AKEL lash out at Kasoulides while reaching out to Tassos
WITH only two candidates left in the election run off, the AKEL knives came out yesterday against DISY rival Ioannis Kasoulides.
Throughout the election campaign, AKEL and DISY had focused their bile on Papadopoulos. With his ouster last Sunday and with both camps competing for DIKO’s support yesterday, AKEL fired the first shot at Kasoulides.
AKEL spokesman Andros Kyprianou defended Papadopoulos, with whom his party broke ranks last year to field their own candidate Demetris Christofias.
He said, on the other hand, that Kasoulides and DISY leader Nicos Anastassiades had been offensive in their criticism of the outgoing president.
“We may have disagreed with some of the President’s choices but we generally follow the same common course,” said Kyprianou.
“Our criticisms were soft and mainly constructive, compared to those of Messrs Anastassiades and Kasoulides.”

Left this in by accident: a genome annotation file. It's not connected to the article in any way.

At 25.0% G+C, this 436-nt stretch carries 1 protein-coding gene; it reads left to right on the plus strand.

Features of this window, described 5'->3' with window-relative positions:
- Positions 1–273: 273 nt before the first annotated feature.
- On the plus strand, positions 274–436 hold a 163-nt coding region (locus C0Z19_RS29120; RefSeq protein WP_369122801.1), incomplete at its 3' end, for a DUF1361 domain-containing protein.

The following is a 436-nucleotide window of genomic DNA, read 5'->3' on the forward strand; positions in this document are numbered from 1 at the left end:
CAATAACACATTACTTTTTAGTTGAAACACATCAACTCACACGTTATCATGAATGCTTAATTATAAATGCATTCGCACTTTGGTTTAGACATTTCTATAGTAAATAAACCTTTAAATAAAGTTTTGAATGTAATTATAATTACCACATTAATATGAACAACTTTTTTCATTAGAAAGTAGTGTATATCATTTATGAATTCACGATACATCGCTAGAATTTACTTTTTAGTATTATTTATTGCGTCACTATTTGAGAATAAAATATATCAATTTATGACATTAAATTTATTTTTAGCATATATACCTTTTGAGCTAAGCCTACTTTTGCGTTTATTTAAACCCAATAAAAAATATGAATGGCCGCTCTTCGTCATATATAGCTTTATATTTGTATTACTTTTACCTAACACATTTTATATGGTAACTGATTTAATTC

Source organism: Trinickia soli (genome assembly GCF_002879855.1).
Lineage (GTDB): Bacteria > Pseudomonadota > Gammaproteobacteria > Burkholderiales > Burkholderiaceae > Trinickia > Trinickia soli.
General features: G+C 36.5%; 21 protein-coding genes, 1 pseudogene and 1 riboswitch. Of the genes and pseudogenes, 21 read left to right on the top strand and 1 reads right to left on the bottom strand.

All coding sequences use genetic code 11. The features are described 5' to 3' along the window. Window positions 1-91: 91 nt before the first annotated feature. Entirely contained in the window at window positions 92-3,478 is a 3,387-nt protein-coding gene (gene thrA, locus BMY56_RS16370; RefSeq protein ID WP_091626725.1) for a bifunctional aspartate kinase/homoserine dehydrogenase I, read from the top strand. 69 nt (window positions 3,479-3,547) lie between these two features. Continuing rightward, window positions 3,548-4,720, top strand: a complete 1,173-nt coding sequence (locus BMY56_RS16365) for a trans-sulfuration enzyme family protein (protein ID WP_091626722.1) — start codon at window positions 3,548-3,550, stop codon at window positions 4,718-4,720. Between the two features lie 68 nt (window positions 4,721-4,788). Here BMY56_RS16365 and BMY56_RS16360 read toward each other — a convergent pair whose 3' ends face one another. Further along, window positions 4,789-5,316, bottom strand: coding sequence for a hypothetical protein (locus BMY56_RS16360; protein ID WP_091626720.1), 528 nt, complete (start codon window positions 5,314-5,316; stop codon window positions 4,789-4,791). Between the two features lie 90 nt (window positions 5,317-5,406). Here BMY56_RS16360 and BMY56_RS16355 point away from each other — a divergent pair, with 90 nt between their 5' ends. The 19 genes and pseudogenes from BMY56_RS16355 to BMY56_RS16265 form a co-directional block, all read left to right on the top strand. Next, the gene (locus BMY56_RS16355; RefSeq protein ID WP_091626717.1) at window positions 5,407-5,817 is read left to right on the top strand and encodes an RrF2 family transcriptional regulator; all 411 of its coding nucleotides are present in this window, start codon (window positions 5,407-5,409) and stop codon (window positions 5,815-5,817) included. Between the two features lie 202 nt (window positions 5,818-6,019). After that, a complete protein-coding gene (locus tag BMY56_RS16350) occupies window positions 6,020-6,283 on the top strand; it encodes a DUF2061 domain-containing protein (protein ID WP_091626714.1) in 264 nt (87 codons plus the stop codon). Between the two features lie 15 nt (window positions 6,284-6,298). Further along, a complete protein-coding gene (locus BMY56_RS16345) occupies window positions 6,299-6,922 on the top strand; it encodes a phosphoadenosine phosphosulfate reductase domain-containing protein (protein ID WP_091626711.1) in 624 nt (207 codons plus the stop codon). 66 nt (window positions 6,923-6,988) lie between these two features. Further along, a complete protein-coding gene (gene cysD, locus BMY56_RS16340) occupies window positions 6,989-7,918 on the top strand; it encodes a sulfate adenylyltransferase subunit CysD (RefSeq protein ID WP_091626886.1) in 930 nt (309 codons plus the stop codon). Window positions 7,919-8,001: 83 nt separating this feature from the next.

Kyprianou also slammed the rival camp’s handling of the Cyprus issue and reared the spectre of the hated Annan plan.
“We seek a solution that would be consistent with international and European rights as well as international conventions on human rights that will foresee the withdrawal of Turkish troops and settlers, restore the sovereignty, independence and territorial integrity of Cyprus and which will exclude the right of unilateral military intervention,” said Kyprianou.
He added the party would also accept the political equality of the two communities as determined in UN resolutions.
He then said the DISY camp would follow a different course and referred to their “thoughtless yes” to the Annan plan.
Kyprianou also attacked the economic and social policy of the opposite camp, and praised Papadopoulos’ handling of these issues, even though AKEL did not agree with everything he did.
He referred to Kasoulides’ polices as “neoliberal” and indifferent to their social cost.
Kyprianou also said Kasoulides was merely a front for Anastassiades. The latter was the most powerful of the duo, and Kasoulides would have a “hypothetical presidency”, Kyprianou said.
“Others will be in charge and take all the major decisions,” he added.
(Source: Cyprus Mail)